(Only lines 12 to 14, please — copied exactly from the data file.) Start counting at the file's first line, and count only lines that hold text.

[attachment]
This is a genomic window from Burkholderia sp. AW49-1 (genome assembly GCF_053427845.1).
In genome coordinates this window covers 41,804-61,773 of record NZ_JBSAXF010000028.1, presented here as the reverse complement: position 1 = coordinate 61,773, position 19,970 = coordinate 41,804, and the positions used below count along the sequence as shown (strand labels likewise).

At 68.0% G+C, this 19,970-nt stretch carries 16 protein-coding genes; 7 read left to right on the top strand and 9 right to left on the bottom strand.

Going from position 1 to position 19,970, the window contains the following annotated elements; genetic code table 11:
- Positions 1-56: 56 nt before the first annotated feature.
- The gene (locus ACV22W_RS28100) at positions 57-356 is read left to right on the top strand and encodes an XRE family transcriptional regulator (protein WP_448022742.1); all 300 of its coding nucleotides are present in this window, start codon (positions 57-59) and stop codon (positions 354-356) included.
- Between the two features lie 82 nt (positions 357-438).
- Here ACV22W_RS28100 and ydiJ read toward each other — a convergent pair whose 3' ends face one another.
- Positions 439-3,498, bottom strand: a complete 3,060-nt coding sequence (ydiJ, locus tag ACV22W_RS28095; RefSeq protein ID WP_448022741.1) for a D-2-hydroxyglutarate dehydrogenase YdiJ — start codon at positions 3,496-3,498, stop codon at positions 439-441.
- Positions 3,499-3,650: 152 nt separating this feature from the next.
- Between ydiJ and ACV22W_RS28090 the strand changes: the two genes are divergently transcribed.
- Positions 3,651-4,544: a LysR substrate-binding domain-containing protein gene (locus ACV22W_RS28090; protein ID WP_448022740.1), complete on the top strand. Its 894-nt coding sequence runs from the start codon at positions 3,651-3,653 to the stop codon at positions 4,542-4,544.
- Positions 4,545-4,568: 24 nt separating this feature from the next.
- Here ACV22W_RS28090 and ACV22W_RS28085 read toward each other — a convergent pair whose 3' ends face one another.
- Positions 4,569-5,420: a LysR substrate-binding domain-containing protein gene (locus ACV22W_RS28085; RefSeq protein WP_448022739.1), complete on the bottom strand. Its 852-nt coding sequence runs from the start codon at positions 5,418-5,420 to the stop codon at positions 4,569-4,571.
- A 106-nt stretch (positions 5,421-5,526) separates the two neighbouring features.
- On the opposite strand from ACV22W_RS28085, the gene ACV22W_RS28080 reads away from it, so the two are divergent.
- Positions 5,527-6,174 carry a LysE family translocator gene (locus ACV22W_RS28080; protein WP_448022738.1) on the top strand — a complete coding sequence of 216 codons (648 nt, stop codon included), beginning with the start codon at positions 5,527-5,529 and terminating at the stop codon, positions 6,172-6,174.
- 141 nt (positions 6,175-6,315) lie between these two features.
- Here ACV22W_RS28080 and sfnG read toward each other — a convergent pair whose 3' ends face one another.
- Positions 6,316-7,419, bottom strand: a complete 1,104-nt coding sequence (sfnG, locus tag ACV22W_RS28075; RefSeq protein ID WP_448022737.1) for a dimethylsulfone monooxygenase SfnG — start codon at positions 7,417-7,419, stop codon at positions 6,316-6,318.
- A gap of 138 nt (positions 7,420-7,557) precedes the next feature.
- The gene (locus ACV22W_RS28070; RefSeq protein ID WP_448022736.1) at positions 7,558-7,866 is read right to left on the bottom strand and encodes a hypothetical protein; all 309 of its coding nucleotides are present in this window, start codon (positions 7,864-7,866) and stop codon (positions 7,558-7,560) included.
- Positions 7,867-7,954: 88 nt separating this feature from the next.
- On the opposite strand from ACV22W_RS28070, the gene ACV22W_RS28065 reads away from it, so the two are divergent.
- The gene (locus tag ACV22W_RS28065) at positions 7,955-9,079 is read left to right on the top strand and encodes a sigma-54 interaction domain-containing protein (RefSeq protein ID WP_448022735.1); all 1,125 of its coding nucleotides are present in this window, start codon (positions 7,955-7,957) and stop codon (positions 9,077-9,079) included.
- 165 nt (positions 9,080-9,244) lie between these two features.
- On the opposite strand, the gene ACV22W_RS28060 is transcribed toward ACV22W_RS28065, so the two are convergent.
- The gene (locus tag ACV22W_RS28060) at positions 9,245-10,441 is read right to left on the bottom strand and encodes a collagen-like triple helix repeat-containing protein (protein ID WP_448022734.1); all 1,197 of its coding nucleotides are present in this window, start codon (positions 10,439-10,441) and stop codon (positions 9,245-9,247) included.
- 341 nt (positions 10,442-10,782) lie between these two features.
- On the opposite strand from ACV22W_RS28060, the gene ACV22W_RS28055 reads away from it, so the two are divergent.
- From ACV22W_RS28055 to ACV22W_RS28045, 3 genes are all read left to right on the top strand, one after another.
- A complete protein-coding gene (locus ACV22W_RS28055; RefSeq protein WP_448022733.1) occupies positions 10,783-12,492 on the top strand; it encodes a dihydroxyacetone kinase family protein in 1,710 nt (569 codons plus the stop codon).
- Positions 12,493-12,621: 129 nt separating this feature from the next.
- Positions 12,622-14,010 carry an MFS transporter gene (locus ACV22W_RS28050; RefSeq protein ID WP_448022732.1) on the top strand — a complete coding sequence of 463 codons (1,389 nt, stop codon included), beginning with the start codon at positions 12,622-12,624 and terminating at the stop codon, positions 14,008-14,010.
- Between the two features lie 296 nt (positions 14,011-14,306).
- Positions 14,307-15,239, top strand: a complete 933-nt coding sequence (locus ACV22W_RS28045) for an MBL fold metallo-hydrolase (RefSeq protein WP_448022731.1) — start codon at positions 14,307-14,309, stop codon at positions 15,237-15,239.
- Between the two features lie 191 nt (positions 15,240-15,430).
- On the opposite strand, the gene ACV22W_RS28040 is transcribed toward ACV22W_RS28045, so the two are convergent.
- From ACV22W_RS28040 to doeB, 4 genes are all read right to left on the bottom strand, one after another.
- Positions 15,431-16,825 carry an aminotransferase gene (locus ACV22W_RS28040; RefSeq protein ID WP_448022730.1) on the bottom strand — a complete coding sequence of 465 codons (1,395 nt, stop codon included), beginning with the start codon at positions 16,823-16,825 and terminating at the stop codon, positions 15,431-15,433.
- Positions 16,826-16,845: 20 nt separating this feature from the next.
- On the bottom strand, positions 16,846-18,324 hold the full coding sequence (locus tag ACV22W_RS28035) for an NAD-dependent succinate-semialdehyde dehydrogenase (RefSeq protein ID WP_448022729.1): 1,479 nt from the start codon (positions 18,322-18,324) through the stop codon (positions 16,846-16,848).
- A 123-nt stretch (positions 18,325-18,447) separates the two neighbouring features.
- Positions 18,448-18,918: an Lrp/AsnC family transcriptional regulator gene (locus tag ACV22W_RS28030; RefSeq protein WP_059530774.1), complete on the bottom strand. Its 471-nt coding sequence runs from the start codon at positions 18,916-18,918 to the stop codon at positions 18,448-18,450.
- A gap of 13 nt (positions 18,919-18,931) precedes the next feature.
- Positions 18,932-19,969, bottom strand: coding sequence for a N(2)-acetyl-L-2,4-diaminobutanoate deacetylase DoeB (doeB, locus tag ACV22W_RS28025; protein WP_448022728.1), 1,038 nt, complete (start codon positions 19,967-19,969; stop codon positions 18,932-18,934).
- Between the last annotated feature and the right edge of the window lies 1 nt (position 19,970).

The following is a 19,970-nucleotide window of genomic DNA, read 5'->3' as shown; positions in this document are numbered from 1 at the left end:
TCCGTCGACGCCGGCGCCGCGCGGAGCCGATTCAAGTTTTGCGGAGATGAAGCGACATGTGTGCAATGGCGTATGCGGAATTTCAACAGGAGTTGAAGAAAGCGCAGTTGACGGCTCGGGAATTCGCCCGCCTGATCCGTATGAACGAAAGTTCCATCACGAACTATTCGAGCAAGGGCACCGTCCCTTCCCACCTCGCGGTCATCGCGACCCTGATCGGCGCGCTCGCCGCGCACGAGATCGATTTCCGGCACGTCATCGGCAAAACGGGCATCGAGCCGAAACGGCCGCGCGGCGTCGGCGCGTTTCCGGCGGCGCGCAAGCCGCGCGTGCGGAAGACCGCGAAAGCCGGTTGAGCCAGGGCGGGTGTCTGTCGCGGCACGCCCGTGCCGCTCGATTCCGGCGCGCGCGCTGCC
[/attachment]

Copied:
- Positions 3,651-4,544: a LysR substrate-binding domain-containing protein gene (locus ACV22W_RS28090; protein ID WP_448022740.1), complete on the top strand. Its 894-nt coding sequence runs from the start codon at positions 3,651-3,653 to the stop codon at positions 4,542-4,544.
- Positions 4,545-4,568: 24 nt separating this feature from the next.
- Here ACV22W_RS28090 and ACV22W_RS28085 read toward each other — a convergent pair whose 3' ends face one another.